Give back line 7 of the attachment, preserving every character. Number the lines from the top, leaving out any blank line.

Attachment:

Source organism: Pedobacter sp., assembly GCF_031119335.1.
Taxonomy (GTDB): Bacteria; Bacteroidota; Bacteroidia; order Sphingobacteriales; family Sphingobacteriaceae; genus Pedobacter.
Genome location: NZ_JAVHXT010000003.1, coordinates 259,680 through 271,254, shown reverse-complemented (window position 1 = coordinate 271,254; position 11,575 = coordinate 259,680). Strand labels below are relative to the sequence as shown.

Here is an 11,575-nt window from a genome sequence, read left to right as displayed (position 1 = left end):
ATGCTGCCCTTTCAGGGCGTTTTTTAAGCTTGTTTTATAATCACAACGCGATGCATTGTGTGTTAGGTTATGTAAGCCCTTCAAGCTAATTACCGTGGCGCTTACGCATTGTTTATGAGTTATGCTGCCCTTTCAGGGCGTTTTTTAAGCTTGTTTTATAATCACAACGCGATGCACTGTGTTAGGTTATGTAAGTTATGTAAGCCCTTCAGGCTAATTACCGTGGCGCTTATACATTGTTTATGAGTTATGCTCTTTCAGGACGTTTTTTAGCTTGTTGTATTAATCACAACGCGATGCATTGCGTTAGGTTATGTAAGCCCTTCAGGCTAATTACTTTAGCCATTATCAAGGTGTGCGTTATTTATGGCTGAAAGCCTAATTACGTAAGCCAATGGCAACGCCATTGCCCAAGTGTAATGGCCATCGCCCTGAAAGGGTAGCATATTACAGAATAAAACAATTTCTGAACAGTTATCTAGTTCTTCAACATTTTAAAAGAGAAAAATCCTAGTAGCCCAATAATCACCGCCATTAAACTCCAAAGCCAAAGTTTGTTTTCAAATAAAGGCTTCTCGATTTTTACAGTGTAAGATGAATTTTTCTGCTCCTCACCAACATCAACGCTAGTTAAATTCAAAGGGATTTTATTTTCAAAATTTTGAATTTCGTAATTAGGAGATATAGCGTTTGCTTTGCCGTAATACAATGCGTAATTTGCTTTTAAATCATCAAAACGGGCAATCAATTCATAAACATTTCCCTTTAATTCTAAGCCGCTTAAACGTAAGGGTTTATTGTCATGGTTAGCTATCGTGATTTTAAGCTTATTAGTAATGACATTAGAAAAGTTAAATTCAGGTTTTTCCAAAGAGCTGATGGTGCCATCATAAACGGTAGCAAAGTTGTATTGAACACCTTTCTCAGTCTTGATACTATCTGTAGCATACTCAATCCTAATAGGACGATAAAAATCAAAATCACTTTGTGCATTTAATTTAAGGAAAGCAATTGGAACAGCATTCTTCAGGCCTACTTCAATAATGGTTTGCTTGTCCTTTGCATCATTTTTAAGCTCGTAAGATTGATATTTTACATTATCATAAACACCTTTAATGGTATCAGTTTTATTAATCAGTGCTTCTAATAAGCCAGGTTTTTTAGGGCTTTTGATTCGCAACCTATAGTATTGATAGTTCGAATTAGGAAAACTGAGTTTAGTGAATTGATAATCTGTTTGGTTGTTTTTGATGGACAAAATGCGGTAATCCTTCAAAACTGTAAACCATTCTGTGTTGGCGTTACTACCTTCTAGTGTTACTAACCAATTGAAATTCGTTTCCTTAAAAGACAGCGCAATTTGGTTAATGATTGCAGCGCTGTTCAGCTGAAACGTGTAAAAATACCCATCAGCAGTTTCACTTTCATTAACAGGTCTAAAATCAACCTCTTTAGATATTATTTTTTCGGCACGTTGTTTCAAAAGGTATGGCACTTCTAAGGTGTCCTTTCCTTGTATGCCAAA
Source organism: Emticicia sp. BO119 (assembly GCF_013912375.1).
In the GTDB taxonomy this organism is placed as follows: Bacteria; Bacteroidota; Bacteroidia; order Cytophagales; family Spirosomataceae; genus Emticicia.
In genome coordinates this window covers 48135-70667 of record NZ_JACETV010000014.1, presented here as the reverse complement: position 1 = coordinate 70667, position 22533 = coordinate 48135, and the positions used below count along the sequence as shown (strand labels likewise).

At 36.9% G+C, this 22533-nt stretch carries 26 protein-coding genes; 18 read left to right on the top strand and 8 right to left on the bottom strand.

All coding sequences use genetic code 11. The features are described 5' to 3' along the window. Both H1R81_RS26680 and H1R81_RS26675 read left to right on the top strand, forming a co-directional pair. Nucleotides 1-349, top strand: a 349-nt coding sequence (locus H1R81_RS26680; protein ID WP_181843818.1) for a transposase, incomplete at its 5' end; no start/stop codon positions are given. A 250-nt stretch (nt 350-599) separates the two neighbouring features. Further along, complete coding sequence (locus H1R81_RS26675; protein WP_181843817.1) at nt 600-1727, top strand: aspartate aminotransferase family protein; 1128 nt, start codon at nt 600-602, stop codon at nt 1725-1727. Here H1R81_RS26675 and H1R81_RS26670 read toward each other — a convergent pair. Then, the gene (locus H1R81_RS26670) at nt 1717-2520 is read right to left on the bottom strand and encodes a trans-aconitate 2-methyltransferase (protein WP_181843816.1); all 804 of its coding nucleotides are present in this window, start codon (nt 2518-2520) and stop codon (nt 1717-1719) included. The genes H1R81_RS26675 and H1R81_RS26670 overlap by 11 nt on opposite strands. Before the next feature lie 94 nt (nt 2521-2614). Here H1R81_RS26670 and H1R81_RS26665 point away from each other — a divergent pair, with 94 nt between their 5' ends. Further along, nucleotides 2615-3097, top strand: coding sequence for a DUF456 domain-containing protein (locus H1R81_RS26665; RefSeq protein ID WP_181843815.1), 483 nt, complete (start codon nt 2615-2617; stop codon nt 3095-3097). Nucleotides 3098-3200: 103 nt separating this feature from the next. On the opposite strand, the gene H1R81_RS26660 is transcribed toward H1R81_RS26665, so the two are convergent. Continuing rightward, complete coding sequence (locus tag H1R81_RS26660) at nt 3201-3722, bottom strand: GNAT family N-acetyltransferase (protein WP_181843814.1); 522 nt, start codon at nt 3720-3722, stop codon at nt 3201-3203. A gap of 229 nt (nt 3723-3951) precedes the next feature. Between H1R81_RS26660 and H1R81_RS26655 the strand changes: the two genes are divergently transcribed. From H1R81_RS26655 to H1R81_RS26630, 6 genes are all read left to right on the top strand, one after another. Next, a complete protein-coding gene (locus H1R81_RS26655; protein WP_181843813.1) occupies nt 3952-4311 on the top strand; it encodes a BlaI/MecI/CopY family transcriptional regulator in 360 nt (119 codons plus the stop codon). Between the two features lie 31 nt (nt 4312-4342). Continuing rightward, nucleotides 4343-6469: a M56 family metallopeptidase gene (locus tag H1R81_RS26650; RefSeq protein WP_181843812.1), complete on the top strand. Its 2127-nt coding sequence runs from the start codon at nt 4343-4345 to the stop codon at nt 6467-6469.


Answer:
In the GTDB taxonomy this organism is placed as follows: Bacteria; Bacteroidota; Bacteroidia; order Cytophagales; family Spirosomataceae; genus Emticicia.